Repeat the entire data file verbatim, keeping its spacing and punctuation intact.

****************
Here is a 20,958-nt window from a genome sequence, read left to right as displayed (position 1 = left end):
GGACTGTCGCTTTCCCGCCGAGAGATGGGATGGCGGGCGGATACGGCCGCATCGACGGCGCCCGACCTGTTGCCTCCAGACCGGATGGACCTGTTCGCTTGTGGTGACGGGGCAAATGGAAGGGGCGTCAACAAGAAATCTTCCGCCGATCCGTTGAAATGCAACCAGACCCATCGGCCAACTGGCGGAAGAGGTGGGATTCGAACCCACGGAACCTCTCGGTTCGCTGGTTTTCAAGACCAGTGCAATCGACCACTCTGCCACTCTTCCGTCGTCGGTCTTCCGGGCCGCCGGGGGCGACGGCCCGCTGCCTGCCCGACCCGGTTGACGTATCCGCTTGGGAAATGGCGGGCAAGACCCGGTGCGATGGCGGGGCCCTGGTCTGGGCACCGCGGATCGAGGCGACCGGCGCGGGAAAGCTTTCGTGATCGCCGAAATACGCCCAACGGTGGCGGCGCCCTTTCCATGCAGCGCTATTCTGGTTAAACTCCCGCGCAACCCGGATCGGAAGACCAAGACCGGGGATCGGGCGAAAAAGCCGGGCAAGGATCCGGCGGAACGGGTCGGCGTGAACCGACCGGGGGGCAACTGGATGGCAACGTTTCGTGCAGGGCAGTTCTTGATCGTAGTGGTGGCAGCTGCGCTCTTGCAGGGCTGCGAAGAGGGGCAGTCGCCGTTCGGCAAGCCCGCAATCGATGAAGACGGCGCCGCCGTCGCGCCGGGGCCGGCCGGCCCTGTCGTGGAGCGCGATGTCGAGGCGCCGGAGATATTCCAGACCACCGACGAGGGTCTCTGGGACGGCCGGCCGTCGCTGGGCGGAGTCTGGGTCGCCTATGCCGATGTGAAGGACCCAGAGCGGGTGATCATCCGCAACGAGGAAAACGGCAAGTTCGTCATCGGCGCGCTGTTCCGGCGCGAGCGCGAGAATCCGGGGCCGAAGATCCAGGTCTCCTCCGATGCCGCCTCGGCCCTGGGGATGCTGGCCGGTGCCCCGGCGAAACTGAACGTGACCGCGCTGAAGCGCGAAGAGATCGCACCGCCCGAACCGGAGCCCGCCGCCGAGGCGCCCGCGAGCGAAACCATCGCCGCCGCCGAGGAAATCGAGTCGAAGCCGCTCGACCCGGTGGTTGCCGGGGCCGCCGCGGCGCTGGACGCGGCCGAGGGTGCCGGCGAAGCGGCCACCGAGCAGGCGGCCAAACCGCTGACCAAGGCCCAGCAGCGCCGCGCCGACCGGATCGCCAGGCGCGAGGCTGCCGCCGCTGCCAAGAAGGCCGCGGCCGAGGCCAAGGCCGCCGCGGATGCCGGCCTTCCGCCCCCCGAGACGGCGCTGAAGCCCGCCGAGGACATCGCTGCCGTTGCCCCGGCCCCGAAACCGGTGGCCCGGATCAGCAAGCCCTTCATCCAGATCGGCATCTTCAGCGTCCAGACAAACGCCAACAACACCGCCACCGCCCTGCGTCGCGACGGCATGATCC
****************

Here is a 20,958-nt window from a genome sequence, read left to right as displayed (position 1 = left end):
GGACTGTCGCTTTCCCGCCGAGAGATGGGATGGCGGGCGGATACGGCCGCATCGACGGCGCCCGACCTGTTGCCTCCAGACCGGATGGACCTGTTCGCTTGTGGTGACGGGGCAAATGGAAGGGGCGTCAACAAGAAATCTTCCGCCGATCCGTTGAAATGCAACCAGACCCATCGGCCAACTGGCGGAAGAGGTGGGATTCGAACCCACGGAACCTCTCGGTTCGCTGGTTTTCAAGACCAGTGCAATCGACCACTCTGCCACTCTTCCGTCGTCGGTCTTCCGGGCCGCCGGGGGCGACGGCCCGCTGCCTGCCCGACCCGGTTGACGTATCCGCTTGGGAAATGGCGGGCAAGACCCGGTGCGATGGCGGGGCCCTGGTCTGGGCACCGCGGATCGAGGCGACCGGCGCGGGAAAGCTTTCGTGATCGCCGAAATACGCCCAACGGTGGCGGCGCCCTTTCCATGCAGCGCTATTCTGGTTAAACTCCCGCGCAACCCGGATCGGAAGACCAAGACCGGGGATCGGGCGAAAAAGCCGGGCAAGGATCCGGCGGAACGGGTCGGCGTGAACCGACCGGGGGGCAACTGGATGGCAACGTTTCGTGCAGGGCAGTTCTTGATCGTAGTGGTGGCAGCTGCGCTCTTGCAGGGCTGCGAAGAGGGGCAGTCGCCGTTCGGCAAGCCCGCAATCGATGAAGACGGCGCCGCCGTCGCGCCGGGGCCGGCCGGCCCTGTCGTGGAGCGCGATGTCGAGGCGCCGGAGATATTCCAGACCACCGACGAGGGTCTCTGGGACGGCCGGCCGTCGCTGGGCGGAGTCTGGGTCGCCTATGCCGATGTGAAGGACCCAGAGCGGGTGATCATCCGCAACGAGGAAAACGGCAAGTTCGTCATCGGCGCGCTGTTCCGGCGCGAGCGCGAGAATCCGGGGCCGAAGATCCAGGTCTCCTCCGATGCCGCCTCGGCCCTGGGGATGCTGGCCGGTGCCCCGGCGAAACTGAACGTGACCGCGCTGAAGCGCGAAGAGATCGCACCGCCCGAACCGGAGCCCGCCGCCGAGGCGCCCGCGAGCGAAACCATCGCCGCCGCCGAGGAAATCGAGTCGAAGCCGCTCGACCCGGTGGTTGCCGGGGCCGCCGCGGCGCTGGACGCGGCCGAGGGTGCCGGCGAAGCGGCCACCGAGCAGGCGGCCAAACCGCTGACCAAGGCCCAGCAGCGCCGCGCCGACCGGATCGCCAGGCGCGAGGCTGCCGCCGCTGCCAAGAAGGCCGCGGCCGAGGCCAAGGCCGCCGCGGATGCCGGCCTTCCGCCCCCCGAGACGGCGCTGAAGCCCGCCGAGGACATCGCTGCCGTTGCCCCGGCCCCGAAACCGGTGGCCCGGATCAGCAAGCCCTTCATCCAGATCGGCATCTTCAGCGTCCAGACAAACGCCAACAACACCGCCACCGCCCTGCGTCGCGACGGCATGATCC